First things first. I fundamentally agree with what Dan and John have both said, and I have personally taken advice from Dan on a very closely related topic in the past.
I also mentor startups to avoid wasting time like I did in my startups. So beware, because not testing correctly at this phase of the idea is an easy way to cause yourself lots of future pain.
You have three big concerns with any new idea, whether you are a startup or a product manager at a corporation responsible for a new product launch. In order, they are:
1. Who? (is my customer)
2. How painful? (is their problem)
3. What? (will they give me to solve it)
The answers to these questions are obviously all related. The best way to figure out the answers to these questions is to talk to people and ask them non-leading questions (lots of info out there about how to do that. If you want to avoid reading too much, we could chat about how to avoid this.) How do you actually do this?
1. Write down the problem you think you are solving and who you think has it.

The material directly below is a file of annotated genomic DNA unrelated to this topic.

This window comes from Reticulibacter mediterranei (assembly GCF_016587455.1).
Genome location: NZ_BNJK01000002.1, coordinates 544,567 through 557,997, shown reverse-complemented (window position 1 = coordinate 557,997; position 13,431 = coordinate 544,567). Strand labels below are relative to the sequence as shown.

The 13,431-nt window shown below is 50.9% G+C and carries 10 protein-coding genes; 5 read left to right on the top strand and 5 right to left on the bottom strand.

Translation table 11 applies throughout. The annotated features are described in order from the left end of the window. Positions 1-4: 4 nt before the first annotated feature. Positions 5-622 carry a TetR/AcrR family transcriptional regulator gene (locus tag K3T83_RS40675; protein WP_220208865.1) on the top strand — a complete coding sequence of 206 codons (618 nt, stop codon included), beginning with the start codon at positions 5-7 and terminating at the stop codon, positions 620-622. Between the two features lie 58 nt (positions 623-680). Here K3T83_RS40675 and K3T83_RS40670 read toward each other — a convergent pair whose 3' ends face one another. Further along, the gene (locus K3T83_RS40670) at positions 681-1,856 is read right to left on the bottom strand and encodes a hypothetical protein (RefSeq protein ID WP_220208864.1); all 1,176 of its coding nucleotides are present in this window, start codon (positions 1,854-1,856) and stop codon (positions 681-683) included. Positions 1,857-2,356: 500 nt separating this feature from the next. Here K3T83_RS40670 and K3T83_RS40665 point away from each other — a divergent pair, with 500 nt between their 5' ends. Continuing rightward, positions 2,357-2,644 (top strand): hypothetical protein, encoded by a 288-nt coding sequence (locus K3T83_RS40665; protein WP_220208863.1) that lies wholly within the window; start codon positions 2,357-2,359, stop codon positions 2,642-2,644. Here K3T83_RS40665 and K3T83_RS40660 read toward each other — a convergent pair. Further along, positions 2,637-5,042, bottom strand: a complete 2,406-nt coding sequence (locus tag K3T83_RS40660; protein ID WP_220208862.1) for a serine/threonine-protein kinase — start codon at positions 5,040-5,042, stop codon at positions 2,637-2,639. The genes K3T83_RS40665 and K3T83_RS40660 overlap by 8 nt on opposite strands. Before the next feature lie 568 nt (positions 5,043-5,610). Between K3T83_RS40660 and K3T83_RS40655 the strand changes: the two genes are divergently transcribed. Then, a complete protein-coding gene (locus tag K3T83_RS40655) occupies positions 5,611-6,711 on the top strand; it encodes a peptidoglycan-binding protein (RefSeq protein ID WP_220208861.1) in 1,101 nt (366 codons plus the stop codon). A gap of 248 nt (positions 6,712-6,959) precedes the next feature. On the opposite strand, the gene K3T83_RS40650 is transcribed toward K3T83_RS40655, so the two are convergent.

2. Talk to those people and ask them what their biggest issues are. Get them to explain any problems that you think might relate to the problem you are solving.
3. Ask them to give you something to solve that problem (essentially do what Dan and John are saying, try selling your vision of the solution). Take careful note of how they respond to the way you describe it.
It is important to note that even if the problem isn't a BIG problem for them, meaning it is not in their top 3 problems, that you still may be able to build a business out of it. However, if you are solving what is consistently their number 10 most important problem, your sales cycle will be longer, your growth will be slower, and you will learn how to patiently build a business.
Cheers! And good luck.